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Bail Information
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Bail Information
If you've been arrested you will most likely require the assistant of a bail bond agent (bondsman). This is an individual or corporation that pledges money or property as bail in exchange for you to appear in front of the court system to decide the outcome of your case.

Who determines the bond amount?
The judge who issues the arrest warrant also sets the bond amount. Bail is the amount of money that must be paid to allow a person to be released from jail before his/her case is resolved. The bond acts as assurance that the person who has an arrest warrant obeys the law and appears for their court date.

Why use a bail bond agent?
The benefit of using a bail bond agent is that they are qualified to deal with criminal defendants, often securing their customers release much quicker than if you tried to represent yourself. Bond agents have an agreement with local court officials through a bank or credit provider, in which they agree to post a "blanket" bond  which isn't  reversible. This guarantees the court will be paid even if the defendant for whom the bond agent is responsible for doesn't appear.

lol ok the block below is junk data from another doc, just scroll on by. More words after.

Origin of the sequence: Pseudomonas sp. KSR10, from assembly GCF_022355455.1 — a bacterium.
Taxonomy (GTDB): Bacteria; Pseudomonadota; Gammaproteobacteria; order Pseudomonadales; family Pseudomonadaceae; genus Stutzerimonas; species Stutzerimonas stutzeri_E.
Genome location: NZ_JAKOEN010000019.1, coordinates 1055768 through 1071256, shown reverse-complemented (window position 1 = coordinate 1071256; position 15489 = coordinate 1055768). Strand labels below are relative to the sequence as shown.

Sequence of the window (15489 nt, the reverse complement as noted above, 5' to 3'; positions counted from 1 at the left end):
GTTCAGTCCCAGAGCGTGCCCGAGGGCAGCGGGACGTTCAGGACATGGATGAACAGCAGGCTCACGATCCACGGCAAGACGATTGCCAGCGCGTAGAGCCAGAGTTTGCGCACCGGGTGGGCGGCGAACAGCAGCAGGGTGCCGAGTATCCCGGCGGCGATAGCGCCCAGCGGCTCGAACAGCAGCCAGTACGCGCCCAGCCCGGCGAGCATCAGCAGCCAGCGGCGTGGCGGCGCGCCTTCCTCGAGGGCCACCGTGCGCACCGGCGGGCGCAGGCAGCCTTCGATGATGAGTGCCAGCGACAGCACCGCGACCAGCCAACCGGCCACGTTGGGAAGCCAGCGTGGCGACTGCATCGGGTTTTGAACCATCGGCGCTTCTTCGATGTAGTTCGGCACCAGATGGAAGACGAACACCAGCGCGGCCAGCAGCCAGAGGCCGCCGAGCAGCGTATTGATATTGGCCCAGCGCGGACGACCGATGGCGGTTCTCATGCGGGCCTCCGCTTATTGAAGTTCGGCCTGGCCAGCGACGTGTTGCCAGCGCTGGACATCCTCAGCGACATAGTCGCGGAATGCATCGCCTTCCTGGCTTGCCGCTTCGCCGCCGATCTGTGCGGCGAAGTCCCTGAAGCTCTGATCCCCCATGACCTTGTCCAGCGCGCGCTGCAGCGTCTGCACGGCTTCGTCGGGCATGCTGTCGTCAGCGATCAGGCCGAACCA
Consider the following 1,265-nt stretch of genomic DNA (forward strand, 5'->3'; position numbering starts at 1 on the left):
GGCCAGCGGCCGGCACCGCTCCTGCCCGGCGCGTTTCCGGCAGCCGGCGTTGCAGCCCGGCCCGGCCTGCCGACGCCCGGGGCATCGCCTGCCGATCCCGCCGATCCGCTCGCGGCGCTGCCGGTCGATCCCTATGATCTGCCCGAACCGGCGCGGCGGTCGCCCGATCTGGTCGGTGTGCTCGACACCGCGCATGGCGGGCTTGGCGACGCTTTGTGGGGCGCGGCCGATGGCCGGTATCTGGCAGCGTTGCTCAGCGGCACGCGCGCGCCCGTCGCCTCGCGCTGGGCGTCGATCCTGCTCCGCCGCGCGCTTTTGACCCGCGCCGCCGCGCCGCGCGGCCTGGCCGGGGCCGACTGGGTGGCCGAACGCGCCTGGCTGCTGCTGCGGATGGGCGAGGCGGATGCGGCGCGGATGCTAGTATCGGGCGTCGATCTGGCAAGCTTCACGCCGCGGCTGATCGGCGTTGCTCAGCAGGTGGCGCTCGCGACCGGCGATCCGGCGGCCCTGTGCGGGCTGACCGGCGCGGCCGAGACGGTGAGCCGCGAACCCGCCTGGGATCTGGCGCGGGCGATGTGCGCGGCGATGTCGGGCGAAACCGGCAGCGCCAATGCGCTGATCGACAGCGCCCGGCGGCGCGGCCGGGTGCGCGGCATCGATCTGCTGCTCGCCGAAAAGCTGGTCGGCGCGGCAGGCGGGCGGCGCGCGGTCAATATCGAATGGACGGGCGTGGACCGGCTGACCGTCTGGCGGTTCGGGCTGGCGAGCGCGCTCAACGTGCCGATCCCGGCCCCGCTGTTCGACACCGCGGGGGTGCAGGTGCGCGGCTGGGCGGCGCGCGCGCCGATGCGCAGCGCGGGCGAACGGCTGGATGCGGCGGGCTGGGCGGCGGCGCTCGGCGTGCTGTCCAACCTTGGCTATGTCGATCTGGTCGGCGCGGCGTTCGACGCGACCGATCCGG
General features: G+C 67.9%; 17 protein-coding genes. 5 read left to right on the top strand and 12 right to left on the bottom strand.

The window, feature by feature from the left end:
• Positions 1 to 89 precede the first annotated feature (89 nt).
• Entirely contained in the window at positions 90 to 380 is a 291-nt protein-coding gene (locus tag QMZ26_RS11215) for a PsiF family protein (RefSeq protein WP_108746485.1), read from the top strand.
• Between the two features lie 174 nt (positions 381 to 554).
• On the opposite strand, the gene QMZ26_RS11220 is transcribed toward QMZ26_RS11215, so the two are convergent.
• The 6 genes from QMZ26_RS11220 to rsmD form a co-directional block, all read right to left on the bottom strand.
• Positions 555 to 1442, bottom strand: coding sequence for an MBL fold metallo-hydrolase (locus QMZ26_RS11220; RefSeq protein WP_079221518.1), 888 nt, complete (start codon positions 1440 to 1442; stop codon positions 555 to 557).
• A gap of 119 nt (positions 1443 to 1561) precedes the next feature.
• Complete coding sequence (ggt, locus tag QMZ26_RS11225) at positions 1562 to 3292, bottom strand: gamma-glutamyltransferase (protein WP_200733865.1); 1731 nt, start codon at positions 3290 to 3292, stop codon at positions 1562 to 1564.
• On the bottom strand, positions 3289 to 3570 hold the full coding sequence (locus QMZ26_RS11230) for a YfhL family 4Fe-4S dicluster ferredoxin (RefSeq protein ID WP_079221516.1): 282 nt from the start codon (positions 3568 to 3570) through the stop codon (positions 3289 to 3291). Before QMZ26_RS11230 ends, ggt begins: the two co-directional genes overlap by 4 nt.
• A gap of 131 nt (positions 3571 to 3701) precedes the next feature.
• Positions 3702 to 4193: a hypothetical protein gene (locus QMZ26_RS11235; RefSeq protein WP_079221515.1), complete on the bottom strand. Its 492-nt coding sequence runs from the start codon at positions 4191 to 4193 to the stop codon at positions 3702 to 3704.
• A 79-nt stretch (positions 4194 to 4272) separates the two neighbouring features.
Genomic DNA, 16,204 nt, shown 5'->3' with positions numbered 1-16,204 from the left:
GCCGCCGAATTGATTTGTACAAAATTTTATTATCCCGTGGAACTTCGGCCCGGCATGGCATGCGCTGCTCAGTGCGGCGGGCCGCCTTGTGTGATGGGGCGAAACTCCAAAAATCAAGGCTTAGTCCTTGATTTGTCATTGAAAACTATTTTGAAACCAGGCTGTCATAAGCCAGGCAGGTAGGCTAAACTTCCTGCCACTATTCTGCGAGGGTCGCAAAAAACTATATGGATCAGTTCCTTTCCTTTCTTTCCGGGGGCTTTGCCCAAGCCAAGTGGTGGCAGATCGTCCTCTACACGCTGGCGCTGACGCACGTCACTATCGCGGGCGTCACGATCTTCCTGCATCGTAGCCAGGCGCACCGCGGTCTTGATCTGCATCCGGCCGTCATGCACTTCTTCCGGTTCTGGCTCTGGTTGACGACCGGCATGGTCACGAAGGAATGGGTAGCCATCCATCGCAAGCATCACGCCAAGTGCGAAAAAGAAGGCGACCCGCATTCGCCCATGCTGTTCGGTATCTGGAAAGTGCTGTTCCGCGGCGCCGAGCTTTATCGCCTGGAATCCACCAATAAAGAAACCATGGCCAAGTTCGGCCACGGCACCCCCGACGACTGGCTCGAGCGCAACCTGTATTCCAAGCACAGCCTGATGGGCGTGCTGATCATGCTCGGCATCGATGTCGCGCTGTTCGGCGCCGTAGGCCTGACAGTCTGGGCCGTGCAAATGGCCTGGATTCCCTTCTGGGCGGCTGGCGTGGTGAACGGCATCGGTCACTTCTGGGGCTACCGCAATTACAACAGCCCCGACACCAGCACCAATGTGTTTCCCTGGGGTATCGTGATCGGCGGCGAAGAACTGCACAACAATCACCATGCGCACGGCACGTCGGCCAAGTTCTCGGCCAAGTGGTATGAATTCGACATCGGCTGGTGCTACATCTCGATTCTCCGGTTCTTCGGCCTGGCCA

Bond agents generally charge a fee of 10-15% of the total amount of the bail. Payment of this fee is required in order for the bond agent to post your bond for the full amount. This fee is not refundable and is the bond agent's commission for services. Note that bond agreements vary by state. Some states charge more or less depending on laws or charge for other expenses involved in the case.  It's important to get all the information you can before hiring a bail bond agent so you know the fees involved and choose the one that's right for you.

What happens if you don't show up for your court case?
Failure to appear in court, is never a good idea. If you fail to appear for your court date, the bond agent is then allowed by law to bring the defendant to the jurisdiction of the court in order to recover the money paid out. This is usually done through the use of a bounty hunter whose job is to capture the fugitive for a monetary reward or bounty. If someone accepts bail, they essentially surrender several legal rights in return for being let out of prison. This allows a bounty hunter to enter your property to re-arrest you if you attempt to escape.

Some states outlaw the use of bounty hunters. In this case each bail bondsman is responsible for apprehending his/her own fugitives. Note that bond agents are legally allowed to sue any persons who guaranteed the defendants appearance in court. Any money paid to the court for the defendant will be forfeited should the defendant fail to appear.

In most cases, bond agents have to be licensed to carry on business within each state. Selecting a bail agent that's right for you is a very important decision in the legal process of arrest. There are many choices and bail bondsmen out there. Laws vary by state, but understanding the basic rules regarding posting a bail bond will help you make a more informed decision.
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